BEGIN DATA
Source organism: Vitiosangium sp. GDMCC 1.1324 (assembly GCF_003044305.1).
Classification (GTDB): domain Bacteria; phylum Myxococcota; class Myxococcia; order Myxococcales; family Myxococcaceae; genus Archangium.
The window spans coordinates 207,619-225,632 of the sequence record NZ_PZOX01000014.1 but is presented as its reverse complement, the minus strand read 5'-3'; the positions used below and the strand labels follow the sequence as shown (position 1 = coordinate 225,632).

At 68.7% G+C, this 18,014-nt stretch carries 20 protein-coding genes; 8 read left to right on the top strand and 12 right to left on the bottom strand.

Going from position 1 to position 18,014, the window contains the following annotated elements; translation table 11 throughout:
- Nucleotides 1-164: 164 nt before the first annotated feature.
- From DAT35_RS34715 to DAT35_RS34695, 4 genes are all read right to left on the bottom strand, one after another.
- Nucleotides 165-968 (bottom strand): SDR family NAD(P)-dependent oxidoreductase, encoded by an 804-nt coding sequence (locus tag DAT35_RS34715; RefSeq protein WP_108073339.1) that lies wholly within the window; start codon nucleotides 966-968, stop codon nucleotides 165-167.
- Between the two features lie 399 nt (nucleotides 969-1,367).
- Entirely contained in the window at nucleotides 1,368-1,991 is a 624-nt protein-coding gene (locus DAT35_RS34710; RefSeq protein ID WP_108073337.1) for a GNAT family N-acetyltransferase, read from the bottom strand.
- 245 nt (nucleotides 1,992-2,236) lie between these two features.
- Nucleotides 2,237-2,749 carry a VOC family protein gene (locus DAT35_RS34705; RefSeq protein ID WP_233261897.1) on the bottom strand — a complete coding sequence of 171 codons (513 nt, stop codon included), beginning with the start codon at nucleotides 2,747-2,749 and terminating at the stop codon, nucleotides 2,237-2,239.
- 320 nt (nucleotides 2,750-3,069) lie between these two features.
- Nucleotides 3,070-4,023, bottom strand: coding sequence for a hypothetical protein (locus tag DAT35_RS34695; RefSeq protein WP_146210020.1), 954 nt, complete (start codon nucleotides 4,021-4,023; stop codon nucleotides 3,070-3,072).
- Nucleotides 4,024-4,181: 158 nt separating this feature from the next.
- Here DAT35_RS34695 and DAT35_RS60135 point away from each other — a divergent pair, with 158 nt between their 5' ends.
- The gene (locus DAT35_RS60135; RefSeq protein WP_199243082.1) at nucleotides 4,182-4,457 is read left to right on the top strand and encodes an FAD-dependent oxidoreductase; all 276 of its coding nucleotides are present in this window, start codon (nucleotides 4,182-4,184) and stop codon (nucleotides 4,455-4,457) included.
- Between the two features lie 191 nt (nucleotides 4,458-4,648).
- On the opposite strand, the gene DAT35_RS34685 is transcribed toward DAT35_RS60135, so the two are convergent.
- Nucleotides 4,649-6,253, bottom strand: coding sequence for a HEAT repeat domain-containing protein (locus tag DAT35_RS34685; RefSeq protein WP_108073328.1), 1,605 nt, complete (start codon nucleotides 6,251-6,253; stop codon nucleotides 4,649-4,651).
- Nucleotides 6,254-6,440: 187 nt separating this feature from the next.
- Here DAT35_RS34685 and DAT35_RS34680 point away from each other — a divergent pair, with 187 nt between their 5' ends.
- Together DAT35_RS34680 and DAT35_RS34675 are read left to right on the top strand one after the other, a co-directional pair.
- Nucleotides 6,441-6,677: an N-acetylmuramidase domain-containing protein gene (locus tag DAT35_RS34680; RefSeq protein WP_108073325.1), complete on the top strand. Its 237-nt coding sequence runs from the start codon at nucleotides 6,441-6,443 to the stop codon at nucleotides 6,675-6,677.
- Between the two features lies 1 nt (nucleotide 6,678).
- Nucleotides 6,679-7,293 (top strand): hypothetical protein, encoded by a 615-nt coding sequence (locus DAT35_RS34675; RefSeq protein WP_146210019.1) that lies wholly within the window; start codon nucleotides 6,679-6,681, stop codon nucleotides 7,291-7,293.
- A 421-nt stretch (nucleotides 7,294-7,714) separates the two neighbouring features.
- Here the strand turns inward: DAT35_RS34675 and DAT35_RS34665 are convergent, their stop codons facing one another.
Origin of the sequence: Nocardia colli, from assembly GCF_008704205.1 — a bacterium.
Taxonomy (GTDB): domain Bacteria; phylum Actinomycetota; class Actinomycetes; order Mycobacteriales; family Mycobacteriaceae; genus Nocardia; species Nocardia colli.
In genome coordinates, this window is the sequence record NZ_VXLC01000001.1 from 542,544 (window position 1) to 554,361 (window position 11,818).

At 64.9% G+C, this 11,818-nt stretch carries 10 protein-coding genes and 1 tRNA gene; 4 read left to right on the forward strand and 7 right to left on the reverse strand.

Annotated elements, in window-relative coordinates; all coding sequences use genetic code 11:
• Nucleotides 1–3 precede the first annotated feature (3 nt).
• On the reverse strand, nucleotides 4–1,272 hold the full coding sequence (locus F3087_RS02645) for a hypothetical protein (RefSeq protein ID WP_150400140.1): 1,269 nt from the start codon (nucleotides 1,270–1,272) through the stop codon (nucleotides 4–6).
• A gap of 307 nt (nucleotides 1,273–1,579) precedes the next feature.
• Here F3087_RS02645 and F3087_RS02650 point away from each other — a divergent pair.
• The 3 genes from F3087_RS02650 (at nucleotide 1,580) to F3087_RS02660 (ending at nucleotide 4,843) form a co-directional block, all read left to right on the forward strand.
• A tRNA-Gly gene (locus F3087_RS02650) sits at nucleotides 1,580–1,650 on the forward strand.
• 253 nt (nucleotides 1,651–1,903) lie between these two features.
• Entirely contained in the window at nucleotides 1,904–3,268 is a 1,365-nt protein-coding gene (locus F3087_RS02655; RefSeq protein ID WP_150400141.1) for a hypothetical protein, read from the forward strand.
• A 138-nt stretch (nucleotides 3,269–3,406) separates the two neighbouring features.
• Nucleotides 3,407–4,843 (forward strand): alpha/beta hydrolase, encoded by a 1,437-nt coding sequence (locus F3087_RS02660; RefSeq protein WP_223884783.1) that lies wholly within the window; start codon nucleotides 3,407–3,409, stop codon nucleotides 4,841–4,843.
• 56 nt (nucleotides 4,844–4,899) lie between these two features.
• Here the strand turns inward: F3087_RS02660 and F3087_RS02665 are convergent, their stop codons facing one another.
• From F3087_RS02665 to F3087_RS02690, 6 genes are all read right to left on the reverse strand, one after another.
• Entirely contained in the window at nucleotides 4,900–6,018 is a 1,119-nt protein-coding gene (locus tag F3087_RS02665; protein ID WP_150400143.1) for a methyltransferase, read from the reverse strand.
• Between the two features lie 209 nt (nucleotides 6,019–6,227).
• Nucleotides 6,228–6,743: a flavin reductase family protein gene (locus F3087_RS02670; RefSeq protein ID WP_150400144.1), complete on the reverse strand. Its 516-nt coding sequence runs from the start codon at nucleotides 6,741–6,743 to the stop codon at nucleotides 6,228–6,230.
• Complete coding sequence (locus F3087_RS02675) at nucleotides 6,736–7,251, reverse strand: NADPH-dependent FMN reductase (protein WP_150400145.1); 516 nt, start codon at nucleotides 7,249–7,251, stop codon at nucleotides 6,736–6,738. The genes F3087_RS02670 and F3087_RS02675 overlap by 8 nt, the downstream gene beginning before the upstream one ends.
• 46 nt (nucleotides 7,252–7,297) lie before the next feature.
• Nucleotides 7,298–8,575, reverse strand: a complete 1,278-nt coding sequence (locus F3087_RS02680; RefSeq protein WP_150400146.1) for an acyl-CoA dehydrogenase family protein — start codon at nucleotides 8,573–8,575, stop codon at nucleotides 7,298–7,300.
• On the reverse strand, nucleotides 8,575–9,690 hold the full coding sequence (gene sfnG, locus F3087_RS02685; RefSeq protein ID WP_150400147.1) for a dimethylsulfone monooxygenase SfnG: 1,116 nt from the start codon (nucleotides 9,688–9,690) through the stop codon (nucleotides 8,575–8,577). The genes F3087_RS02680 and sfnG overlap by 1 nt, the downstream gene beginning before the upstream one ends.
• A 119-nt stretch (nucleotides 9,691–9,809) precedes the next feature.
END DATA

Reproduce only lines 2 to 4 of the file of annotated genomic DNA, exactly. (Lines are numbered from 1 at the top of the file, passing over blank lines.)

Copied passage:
Classification (GTDB): domain Bacteria; phylum Myxococcota; class Myxococcia; order Myxococcales; family Myxococcaceae; genus Archangium.
The window spans coordinates 207,619-225,632 of the sequence record NZ_PZOX01000014.1 but is presented as its reverse complement, the minus strand read 5'-3'; the positions used below and the strand labels follow the sequence as shown (position 1 = coordinate 225,632).

At 68.7% G+C, this 18,014-nt stretch carries 20 protein-coding genes; 8 read left to right on the top strand and 12 right to left on the bottom strand.